The Situation

The Daily Californian needs V.O.I.C.E. What do we mean by this? After all, $93,800 is a lot of money.

To put it simply, the Daily Cal’s financial situation is absolutely terrible. But as mentioned before, things at Cal are never “simple.” In this fiscal year alone, the Daily Cal faces a budget deficit of $200,000. Here’s a breakdown of how the Daily Cal is filling that hole, and why it can’t do it without V.O.I.C.E.:

We are not exaggerating when we say this: if V.O.I.C.E. does not pass, it is extremely realistic that the Daily Cal will have to cut more days of print.

To give you an idea of the size of the Daily Cal, its current operating budget is $800,000. Printing and distribution alone take up about $30,000 per day per year. As a result, a few years ago, the Daily Cal decided it had to cut Wednesdays in print in order to save costs:

But how did they come to have such a budget deficit to begin with — were they being fiscally irresponsible? Were they spending frivolously and without heed? The answer is none of the above. Here’s a graph showing the steep drop in advertising sales revenue over the last few years:

At this point, you may also be wondering — will the student fee compromise the Daily Cal’s independence? The answer is no. Once the referendum is passed into law, the money will automatically go to the Daily Cal, no strings attached. The ASUC has no say over how the money will be spent.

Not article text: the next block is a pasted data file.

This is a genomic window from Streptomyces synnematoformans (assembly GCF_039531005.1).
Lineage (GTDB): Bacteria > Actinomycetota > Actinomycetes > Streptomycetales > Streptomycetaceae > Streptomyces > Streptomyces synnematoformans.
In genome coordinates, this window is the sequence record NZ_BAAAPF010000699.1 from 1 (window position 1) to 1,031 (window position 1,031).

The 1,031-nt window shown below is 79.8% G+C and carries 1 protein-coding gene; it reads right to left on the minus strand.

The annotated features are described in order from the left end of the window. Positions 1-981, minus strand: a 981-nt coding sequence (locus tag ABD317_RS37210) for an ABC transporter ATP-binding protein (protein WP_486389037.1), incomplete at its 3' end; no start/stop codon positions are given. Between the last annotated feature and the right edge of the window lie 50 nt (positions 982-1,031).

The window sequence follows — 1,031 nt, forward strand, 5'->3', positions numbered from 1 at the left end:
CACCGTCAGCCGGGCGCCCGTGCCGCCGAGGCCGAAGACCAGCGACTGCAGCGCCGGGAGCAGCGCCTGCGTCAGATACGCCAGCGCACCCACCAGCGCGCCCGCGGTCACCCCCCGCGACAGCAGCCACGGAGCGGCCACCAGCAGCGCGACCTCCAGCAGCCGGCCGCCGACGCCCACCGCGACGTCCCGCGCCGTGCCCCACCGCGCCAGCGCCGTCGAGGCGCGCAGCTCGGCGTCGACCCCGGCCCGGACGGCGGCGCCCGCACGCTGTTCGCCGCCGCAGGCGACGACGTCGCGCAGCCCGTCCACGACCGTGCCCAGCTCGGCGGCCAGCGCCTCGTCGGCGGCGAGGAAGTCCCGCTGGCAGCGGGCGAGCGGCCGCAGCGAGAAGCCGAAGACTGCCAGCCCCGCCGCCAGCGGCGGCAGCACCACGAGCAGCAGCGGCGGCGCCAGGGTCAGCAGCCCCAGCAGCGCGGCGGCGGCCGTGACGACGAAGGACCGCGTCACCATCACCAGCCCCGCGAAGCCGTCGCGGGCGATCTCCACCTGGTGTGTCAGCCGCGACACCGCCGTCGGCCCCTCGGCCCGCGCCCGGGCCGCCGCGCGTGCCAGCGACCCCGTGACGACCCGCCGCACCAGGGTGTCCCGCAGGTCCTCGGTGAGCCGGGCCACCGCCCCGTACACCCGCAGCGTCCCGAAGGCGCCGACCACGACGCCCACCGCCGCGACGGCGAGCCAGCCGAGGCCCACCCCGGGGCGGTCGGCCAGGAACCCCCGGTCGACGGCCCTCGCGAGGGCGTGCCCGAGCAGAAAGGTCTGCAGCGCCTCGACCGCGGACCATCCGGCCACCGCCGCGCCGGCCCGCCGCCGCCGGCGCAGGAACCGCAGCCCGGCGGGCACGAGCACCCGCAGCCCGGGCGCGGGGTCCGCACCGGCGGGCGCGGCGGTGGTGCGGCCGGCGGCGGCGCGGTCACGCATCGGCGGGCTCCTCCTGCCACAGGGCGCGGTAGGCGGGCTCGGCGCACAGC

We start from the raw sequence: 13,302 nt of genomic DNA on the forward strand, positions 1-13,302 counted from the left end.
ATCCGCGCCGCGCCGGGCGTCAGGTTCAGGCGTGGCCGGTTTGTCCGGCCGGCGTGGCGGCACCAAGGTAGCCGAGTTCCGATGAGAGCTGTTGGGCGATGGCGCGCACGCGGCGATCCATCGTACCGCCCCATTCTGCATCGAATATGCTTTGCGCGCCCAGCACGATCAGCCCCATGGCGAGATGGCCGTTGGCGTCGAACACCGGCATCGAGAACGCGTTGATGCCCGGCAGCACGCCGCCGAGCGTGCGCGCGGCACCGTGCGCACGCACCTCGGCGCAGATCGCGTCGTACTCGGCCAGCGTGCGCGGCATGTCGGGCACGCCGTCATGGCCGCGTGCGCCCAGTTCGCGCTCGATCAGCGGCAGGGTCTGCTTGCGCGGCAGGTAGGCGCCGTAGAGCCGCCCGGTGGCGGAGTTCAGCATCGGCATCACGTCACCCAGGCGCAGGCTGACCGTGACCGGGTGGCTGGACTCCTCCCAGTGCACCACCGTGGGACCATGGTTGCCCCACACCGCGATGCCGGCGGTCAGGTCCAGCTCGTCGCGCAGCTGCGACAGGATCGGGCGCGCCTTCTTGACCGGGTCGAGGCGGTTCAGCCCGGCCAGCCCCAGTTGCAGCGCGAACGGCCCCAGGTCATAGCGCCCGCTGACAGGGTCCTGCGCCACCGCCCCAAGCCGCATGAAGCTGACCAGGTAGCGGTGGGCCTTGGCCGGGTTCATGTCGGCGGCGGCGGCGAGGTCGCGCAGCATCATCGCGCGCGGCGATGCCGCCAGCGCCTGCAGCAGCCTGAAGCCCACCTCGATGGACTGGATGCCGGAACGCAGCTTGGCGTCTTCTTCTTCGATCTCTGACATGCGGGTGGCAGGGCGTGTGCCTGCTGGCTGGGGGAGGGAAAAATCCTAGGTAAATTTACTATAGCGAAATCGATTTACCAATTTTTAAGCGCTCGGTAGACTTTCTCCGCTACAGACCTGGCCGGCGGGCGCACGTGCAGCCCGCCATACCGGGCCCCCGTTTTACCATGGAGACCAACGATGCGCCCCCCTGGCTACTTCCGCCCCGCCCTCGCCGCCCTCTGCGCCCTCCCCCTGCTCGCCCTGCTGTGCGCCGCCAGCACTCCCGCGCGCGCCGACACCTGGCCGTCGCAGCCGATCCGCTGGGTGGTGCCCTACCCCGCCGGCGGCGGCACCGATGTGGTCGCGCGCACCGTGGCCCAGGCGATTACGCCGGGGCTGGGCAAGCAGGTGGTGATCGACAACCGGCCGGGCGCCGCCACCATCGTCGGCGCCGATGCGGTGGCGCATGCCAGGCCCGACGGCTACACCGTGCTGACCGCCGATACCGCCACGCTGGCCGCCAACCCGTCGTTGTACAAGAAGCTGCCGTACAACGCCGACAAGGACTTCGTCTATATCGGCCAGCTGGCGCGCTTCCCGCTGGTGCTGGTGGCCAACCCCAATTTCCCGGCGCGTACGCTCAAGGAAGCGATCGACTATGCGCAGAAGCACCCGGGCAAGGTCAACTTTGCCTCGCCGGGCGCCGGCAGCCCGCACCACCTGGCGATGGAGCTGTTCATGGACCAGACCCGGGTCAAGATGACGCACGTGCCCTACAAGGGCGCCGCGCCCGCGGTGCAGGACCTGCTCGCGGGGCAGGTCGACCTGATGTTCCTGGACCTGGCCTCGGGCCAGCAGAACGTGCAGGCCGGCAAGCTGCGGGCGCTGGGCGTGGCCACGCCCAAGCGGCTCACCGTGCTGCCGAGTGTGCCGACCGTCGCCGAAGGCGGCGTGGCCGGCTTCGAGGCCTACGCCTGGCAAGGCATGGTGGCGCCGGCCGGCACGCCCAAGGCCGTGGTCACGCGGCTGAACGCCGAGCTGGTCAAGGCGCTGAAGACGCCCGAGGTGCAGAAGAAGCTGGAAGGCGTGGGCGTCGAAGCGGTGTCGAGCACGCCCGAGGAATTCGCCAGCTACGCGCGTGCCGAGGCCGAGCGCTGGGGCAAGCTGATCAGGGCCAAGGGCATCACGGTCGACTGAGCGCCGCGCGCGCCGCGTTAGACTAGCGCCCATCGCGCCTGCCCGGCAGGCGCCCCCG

But what about transparency? Don’t worry, the referendum has a transparency clause built in, and the Daily Cal is required to publish a budget for the public’s perusal.

Well why now though? Why choose to go through V.O.I.C.E. rather than through alternate means?

Trust us when we say that the Daily Cal has gone through all possible alternatives, and it’s simply out of avenues to pursue. Attaining funding through a student fee is nothing new — many UCs across the state have attempted to do the same, and UCLA’s paper, The Daily Bruin, is in fact funded through a student fee. Even The Stanford Daily is supported in some part by the university.

In fact, to emphasize how important each vote is, check out this article from NewsTimes. The Daily Campus, UConn’s student newspaper, attempted to pass a similar $3 fee referendum at its campus, but failed by only 266 votes. Don’t let the same happen to Cal’s newspaper.

Save the Daily Cal. Vote YES on V.O.I.C.E.